January 21, 2018
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Hunt for driver who put a $3 million crack in Augusta overpass befuddles officials

By Callie Ferguson
Maine Department of Transportation | BDN
Maine Department of Transportation | BDN
Maine Department of Transportation is looking for the driver who caused $3 million in damages to a highway overpass in Augusta when it struck the bridge in October.

State officials have made no progress in identifying the hit-and-run driver who cracked a highway overpass in Augusta earlier this fall, costing the state $3 million in emergency repair work.

That’s because they have almost no clues, according to Department of Transportation spokesman Ted Talbot.

The crash, which officials believe took place in September, left no debris, no apparent witnesses and was not caught on camera, he said.

“It’s almost unheard of,” Talbot said of the lack of evidence.

Workers discovered the extensive damage on Oct. 3 — a massive dent and crack in a south-facing metal beam, as well as less visible fissures in the concrete superstructure of the bridge that crosses more than 14 feet over Interstate 95 near Exit 109A.

The DOT, which is investigating the crash, has little more than a working theory of what happened: A truck, presumably carrying a heavy piece of equipment, maybe with a boom arm, hit the bridge at night when no one was around to see, hear or feel it.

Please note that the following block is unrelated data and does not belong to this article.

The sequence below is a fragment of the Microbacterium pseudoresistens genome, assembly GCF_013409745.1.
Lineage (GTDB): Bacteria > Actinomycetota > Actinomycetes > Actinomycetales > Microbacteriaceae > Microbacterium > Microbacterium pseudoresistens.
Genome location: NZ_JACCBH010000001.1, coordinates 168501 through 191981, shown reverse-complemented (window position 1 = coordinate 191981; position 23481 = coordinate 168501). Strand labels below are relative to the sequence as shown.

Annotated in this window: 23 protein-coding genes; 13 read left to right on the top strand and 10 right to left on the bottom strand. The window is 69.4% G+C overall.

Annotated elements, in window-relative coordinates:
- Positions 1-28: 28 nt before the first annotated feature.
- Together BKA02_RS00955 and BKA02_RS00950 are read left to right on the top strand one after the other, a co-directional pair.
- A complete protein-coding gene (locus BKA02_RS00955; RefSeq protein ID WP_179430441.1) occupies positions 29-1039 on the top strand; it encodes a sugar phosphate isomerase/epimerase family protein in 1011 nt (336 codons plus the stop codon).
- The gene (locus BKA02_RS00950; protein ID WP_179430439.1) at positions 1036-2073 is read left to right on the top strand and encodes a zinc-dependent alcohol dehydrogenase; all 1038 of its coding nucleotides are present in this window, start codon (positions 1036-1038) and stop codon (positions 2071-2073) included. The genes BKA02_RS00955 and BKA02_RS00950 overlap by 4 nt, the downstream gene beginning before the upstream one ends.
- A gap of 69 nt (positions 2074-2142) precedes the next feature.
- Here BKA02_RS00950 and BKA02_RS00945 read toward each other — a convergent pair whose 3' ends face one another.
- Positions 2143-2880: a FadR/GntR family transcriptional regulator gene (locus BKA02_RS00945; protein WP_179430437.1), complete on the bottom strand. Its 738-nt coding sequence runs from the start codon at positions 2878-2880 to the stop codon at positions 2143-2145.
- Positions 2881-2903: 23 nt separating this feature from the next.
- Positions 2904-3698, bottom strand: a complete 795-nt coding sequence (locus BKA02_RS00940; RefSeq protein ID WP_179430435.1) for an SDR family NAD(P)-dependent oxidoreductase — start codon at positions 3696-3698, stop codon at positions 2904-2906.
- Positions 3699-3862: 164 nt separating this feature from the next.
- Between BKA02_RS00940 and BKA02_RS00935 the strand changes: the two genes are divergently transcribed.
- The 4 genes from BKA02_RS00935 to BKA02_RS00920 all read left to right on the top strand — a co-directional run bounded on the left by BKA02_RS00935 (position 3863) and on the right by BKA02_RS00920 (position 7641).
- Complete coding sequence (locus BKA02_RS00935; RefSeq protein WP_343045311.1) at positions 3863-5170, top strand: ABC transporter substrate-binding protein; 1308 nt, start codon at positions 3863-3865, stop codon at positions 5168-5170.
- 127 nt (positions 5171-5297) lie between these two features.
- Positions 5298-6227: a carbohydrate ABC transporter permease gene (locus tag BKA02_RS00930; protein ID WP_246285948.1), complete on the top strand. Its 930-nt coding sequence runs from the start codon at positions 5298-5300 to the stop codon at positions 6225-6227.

And no damage was reported to overpasses on either side of the Exit 109A bridge, which, in theory, the responsible truck also passed beneath, Talbot said.

No outside agencies are assisting in the case and won’t be called upon without any meaningful leads, Talbot said.

Law enforcement is typically involved when trucks strike bridges, but that’s because they’ve been called to the scene of an accident, Talbot said. In those cases — which happen several times a year — police notify the DOT, and file an insurance claim to pay for the damage, Talbot said.

Combing through the over 2,000 permits that trucks need to drive through Augusta with an overweight payload would be akin to finding a needle in a haystack, Officials said. The DOT has not contacted any contractors, according to Bill O’Connor, of the DOT claims division.

Puzzled and without leads, the DOT has reached out over social media and to news organizations for help with the investigation.

If they find the driver, officials want that person to pay the millions needed for the fast-tracked repairs. In the meantime, Talbot said, the state’s highway fund is footing the bill.

Anyone with information about the damage can reach DOT officials at 207-624-3020.

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